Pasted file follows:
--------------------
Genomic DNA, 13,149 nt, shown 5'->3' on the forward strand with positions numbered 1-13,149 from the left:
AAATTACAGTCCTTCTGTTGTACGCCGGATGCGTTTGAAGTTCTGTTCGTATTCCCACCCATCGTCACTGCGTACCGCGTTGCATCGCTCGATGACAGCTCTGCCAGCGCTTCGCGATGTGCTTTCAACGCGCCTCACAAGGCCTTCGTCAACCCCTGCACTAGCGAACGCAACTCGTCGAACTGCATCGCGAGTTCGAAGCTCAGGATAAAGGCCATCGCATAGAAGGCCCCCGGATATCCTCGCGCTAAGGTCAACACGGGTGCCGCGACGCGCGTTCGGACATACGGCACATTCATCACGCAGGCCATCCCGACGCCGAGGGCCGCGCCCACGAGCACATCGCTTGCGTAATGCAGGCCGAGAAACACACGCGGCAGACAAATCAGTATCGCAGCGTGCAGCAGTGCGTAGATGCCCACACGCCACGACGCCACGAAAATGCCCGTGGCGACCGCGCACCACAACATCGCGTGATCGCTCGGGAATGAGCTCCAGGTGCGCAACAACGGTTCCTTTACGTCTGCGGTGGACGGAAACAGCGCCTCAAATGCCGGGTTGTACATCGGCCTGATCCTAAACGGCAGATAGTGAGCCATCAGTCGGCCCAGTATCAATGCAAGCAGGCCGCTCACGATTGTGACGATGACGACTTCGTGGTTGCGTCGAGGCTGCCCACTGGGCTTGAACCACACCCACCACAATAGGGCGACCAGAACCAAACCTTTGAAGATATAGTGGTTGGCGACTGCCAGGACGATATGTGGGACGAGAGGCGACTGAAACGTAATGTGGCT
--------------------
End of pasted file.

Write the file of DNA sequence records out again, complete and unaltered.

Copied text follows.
Genomic DNA, 13,149 nt, shown 5'->3' on the forward strand with positions numbered 1-13,149 from the left:
AAATTACAGTCCTTCTGTTGTACGCCGGATGCGTTTGAAGTTCTGTTCGTATTCCCACCCATCGTCACTGCGTACCGCGTTGCATCGCTCGATGACAGCTCTGCCAGCGCTTCGCGATGTGCTTTCAACGCGCCTCACAAGGCCTTCGTCAACCCCTGCACTAGCGAACGCAACTCGTCGAACTGCATCGCGAGTTCGAAGCTCAGGATAAAGGCCATCGCATAGAAGGCCCCCGGATATCCTCGCGCTAAGGTCAACACGGGTGCCGCGACGCGCGTTCGGACATACGGCACATTCATCACGCAGGCCATCCCGACGCCGAGGGCCGCGCCCACGAGCACATCGCTTGCGTAATGCAGGCCGAGAAACACACGCGGCAGACAAATCAGTATCGCAGCGTGCAGCAGTGCGTAGATGCCCACACGCCACGACGCCACGAAAATGCCCGTGGCGACCGCGCACCACAACATCGCGTGATCGCTCGGGAATGAGCTCCAGGTGCGCAACAACGGTTCCTTTACGTCTGCGGTGGACGGAAACAGCGCCTCAAATGCCGGGTTGTACATCGGCCTGATCCTAAACGGCAGATAGTGAGCCATCAGTCGGCCCAGTATCAATGCAAGCAGGCCGCTCACGATTGTGACGATGACGACTTCGTGGTTGCGTCGAGGCTGCCCACTGGGCTTGAACCACACCCACCACAATAGGGCGACCAGAACCAAACCTTTGAAGATATAGTGGTTGGCGACTGCCAGGACGATATGTGGGACGAGAGGCGACTGAAACGTAATGTGGCT